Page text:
Not Your Shoe Size

When I was still in Primary School, some of the boys enjoyed teasing me. Just usual stuff, hair pulling, insults, anything really to get a reaction. Sometimes, the teasing would cross the line and I would cry. I remember Allister in Year 5, the one with the rats tail, telling me in his mealy mouthed, spit dribbling way, to act my age, not my shoe size. Back then I was ten. My shoe size was already a size 10; I looked down at him through my tears, narrowed my eyes and said in that scathing way only primary-aged-girls to primary-aged-boys can: “I am”.

It’s a funny (peculiar) thing, to reach your forties and feel less like an adult than you did when you were a kid.

Lately I find myself wishing I had a mum who could take care of things for me.  Having tantrums when people don’t understand me. Wanting to lie in the grass and ignore the calls for dinner. Playing. Being petulant. Speaking my mind and all manner of other childish behaviours.

I feel like this chick.

Maybe it’s menopause, my early entry into the M-zone is not surprising for me, it came early for my Mum and my sister too. I certainly find the addition of hot flushes to my life to be a hair-trigger into the tanty zone.

Maybe it’s Maybelline.  Pffft.

I don’t know, but adulthood sucks sometimes, doesn’t it?  I recently took a break from Facebook, something I would never have contemplated a few years ago. Back when I was sick, Facebook was my lifeline. I love Facebook. But my inner child was stomping her foot and putting her hands over her ears.  Too. Much. Noise.

For the first time ever, we asked for a home stay student to be moved to another family. I found it so hard to do, I was broken up over the decision. It was the beginning of me realising that I am overstretched, not coping, not ‘adulting’ in the way I believe I should. You know that dream you have sometimes, where you are running and running and running, but the ground doesn’t move beneath your feet at all? Maybe that is just my recurrent nightmare, but I feel just like that. I’m running, but not getting anywhere. My voice is being whipped away by the wind. I’m overwhelmed with all the business required of me, but I don’t have the resources to meet demands.

So I have been taking these steps back, wherever I can. Maybe all women get to this point at midlife. Maybe I’m just pathetic. I look at my life and I wonder if I will ever achieve anything. I look at my kids and I wonder if I am doing a good enough job. I look at my marriage and I hope that he will love me through this season too, because I am not the woman he met all those years ago. I am changing. I am regressing into the child I feel like I am.  I see the moody ineptitude of myself and I want to run away from myself and climb a tree, stay up there until the sun goes down and someone forces me inside for a meal cooked by someone else, followed by bed.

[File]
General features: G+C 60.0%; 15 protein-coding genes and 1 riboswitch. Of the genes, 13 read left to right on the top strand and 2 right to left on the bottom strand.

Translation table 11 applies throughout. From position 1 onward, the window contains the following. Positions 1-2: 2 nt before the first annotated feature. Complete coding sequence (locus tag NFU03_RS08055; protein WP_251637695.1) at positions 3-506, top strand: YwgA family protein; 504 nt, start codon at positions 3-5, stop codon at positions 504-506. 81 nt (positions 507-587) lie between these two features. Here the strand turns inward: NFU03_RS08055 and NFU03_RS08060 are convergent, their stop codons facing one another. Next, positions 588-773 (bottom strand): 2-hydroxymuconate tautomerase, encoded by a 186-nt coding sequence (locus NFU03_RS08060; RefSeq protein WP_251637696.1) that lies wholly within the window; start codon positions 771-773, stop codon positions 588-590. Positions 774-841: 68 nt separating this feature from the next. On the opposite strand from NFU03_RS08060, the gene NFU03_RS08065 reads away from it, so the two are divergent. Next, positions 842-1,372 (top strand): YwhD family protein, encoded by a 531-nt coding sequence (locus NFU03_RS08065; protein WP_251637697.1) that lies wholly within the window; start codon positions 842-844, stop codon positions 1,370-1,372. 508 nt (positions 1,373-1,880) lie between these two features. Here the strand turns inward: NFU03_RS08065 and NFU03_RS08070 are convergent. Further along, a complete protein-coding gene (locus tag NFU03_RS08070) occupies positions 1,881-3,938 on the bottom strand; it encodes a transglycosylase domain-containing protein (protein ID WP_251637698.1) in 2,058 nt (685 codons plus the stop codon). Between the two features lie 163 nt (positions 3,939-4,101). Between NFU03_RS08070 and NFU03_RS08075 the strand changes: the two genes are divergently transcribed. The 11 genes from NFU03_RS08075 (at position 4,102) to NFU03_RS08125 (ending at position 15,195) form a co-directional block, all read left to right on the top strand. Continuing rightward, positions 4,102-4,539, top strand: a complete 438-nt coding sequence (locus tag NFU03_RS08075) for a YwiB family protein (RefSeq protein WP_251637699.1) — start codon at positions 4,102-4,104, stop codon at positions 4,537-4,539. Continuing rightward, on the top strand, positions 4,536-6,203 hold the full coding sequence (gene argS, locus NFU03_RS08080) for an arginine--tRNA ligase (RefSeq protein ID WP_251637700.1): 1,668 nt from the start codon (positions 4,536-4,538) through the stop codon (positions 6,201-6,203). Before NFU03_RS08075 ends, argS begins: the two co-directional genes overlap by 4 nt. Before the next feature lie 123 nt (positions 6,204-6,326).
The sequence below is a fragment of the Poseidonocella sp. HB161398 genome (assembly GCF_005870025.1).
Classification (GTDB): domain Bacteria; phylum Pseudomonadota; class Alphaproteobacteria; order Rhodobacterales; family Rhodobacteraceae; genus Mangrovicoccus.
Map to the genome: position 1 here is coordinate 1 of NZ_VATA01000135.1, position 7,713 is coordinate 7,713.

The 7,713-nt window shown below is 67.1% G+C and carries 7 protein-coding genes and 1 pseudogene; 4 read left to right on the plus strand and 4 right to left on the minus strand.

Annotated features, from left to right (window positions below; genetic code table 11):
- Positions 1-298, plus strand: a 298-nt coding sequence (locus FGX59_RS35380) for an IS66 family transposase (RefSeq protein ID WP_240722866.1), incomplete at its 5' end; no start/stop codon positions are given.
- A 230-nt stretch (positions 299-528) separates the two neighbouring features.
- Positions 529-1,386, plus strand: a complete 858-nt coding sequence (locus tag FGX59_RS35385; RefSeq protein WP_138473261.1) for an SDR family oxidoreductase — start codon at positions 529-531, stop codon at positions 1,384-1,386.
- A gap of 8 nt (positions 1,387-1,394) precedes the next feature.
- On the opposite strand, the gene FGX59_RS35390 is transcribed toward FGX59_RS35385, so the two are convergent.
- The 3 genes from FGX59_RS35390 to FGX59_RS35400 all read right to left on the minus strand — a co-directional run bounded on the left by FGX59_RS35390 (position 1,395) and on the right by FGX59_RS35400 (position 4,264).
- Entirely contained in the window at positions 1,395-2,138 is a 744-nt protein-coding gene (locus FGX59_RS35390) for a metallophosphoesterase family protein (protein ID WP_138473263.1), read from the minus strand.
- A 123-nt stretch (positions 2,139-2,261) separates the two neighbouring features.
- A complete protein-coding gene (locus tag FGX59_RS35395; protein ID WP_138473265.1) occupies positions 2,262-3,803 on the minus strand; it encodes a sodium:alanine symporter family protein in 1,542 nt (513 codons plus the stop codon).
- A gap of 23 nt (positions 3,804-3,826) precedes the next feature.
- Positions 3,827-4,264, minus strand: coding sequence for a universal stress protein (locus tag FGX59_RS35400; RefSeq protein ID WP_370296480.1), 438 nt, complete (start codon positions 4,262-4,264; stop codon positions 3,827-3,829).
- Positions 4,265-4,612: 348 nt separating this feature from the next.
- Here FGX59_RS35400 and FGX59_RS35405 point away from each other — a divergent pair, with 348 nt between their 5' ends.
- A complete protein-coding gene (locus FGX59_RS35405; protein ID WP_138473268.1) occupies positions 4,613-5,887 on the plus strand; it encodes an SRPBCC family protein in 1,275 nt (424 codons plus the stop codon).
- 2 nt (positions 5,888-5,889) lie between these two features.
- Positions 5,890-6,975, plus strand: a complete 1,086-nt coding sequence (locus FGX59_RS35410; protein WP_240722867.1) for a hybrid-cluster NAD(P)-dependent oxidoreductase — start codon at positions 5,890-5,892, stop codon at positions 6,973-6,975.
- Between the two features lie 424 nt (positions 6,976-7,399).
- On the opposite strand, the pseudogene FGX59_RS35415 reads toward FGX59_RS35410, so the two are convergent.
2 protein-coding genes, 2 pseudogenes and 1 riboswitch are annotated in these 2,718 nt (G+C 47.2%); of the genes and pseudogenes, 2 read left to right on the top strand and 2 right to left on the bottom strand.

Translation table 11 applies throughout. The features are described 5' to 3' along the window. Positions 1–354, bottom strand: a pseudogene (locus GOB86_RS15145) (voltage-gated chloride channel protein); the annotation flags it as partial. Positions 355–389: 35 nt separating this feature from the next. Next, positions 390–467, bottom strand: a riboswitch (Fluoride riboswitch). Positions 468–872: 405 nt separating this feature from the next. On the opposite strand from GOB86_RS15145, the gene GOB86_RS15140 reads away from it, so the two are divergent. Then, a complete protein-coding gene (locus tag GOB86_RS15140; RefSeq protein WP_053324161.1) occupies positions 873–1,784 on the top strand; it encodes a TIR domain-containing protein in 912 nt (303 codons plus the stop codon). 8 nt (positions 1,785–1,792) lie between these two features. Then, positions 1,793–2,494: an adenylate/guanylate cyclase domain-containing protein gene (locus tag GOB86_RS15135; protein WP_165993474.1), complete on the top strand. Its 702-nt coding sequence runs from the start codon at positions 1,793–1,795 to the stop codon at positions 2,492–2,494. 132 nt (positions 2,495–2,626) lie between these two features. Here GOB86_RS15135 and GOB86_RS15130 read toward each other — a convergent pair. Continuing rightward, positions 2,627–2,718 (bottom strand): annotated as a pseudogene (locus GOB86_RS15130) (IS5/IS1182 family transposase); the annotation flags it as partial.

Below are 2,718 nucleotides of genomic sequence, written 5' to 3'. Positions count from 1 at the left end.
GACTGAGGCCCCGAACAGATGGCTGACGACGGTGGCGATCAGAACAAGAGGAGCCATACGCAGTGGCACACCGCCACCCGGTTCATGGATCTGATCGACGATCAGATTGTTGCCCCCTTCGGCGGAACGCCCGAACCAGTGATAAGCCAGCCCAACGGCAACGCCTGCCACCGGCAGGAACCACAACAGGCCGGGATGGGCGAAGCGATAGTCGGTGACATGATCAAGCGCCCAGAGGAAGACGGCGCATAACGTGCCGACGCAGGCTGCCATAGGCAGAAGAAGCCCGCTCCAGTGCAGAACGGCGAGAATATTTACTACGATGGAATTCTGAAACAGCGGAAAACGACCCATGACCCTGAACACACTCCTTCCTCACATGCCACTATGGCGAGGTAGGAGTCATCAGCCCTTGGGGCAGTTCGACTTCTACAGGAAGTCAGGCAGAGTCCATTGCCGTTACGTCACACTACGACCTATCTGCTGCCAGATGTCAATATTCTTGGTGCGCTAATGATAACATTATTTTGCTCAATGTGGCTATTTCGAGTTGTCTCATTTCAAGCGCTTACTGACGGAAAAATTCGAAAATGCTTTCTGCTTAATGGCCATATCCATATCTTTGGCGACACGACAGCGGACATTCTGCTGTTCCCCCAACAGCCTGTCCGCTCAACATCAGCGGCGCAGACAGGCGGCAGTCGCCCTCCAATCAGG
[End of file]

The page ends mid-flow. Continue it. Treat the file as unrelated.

My shoe size is now an 11.
But in European sizing, I’m a 42.  My exact age.  
It makes me smile a bit to think that I truly am acting my age, and my shoe size. Either way you look at it.

Are you finding yourself hanging out a lot with your inner sole (soul) too?!

A Stitch in Time

Some years ago, I had a rather significant operation. I called it the ‘hitch and stitch’. An internal lady parts renovation. One part of that renovation called for my uterus to be stitched up via my pelvic ligaments to my spine. It was a great thing to do, for good reasons, and it worked. But the stitch on the left side seemed to be the cause of debilitating pain through my pelvis and down my left leg and ankle. I’ve been managing it since then; pain, pain meds, the endless juggle of when I can take them and have the relief I so need.

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Waiting for surgery.

When you are taking really strong meds, there are some things that just aren’t right to do, like drive your kids around, or work. You can’t rock up to a teaching or a modelling job with a floaty head because you’ve just taken your oxynorm. So on the days I worked, I just had to deal with the pain. There have been many tears shed or short words delivered to my nearest and dearest when I am back home after a day of smiling through pain.